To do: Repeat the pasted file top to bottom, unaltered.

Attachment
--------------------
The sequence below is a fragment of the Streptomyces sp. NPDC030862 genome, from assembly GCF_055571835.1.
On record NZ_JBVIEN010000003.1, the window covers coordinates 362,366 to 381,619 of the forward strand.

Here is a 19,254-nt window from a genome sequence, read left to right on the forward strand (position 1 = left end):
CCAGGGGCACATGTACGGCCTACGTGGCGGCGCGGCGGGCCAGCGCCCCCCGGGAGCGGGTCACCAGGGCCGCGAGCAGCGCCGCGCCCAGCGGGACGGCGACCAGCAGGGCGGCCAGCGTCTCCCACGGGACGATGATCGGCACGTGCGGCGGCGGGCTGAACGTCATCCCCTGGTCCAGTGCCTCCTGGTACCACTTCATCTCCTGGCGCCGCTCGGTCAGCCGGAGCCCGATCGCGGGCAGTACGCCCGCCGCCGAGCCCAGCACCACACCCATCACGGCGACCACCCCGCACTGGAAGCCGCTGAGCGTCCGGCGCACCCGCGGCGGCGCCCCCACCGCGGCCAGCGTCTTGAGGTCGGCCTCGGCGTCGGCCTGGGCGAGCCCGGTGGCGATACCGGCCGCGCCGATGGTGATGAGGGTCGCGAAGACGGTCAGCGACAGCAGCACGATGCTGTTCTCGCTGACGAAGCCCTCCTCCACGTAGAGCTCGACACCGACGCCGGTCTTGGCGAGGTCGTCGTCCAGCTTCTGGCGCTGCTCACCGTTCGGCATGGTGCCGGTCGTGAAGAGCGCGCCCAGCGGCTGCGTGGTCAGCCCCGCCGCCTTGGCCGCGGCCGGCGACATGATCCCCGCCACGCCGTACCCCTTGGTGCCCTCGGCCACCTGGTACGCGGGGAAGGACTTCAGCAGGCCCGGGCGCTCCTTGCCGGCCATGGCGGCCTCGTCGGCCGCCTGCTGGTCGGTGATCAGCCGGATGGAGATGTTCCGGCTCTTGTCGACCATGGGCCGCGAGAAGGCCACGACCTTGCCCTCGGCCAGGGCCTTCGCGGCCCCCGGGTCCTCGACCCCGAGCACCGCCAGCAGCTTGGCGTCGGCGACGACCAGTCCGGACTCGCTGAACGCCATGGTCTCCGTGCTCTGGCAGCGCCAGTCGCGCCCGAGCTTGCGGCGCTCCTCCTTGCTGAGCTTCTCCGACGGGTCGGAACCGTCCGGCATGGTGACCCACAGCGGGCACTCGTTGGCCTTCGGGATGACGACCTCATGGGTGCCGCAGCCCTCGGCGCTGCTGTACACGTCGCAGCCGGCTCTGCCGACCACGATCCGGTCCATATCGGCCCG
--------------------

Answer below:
The sequence below is a fragment of the Streptomyces sp. NPDC030862 genome, from assembly GCF_055571835.1.
On record NZ_JBVIEN010000003.1, the window covers coordinates 362,366 to 381,619 of the forward strand.

Here is a 19,254-nt window from a genome sequence, read left to right on the forward strand (position 1 = left end):
CCAGGGGCACATGTACGGCCTACGTGGCGGCGCGGCGGGCCAGCGCCCCCCGGGAGCGGGTCACCAGGGCCGCGAGCAGCGCCGCGCCCAGCGGGACGGCGACCAGCAGGGCGGCCAGCGTCTCCCACGGGACGATGATCGGCACGTGCGGCGGCGGGCTGAACGTCATCCCCTGGTCCAGTGCCTCCTGGTACCACTTCATCTCCTGGCGCCGCTCGGTCAGCCGGAGCCCGATCGCGGGCAGTACGCCCGCCGCCGAGCCCAGCACCACACCCATCACGGCGACCACCCCGCACTGGAAGCCGCTGAGCGTCCGGCGCACCCGCGGCGGCGCCCCCACCGCGGCCAGCGTCTTGAGGTCGGCCTCGGCGTCGGCCTGGGCGAGCCCGGTGGCGATACCGGCCGCGCCGATGGTGATGAGGGTCGCGAAGACGGTCAGCGACAGCAGCACGATGCTGTTCTCGCTGACGAAGCCCTCCTCCACGTAGAGCTCGACACCGACGCCGGTCTTGGCGAGGTCGTCGTCCAGCTTCTGGCGCTGCTCACCGTTCGGCATGGTGCCGGTCGTGAAGAGCGCGCCCAGCGGCTGCGTGGTCAGCCCCGCCGCCTTGGCCGCGGCCGGCGACATGATCCCCGCCACGCCGTACCCCTTGGTGCCCTCGGCCACCTGGTACGCGGGGAAGGACTTCAGCAGGCCCGGGCGCTCCTTGCCGGCCATGGCGGCCTCGTCGGCCGCCTGCTGGTCGGTGATCAGCCGGATGGAGATGTTCCGGCTCTTGTCGACCATGGGCCGCGAGAAGGCCACGACCTTGCCCTCGGCCAGGGCCTTCGCGGCCCCCGGGTCCTCGACCCCGAGCACCGCCAGCAGCTTGGCGTCGGCGACGACCAGTCCGGACTCGCTGAACGCCATGGTCTCCGTGCTCTGGCAGCGCCAGTCGCGCCCGAGCTTGCGGCGCTCCTCCTTGCTGAGCTTCTCCGACGGGTCGGAACCGTCCGGCATGGTGACCCACAGCGGGCACTCGTTGGCCTTCGGGATGACGACCTCATGGGTGCCGCAGCCCTCGGCGCTGCTGTACACGTCGCAGCCGGCTCTGCCGACCACGATCCGGTCCATATCGGCCCG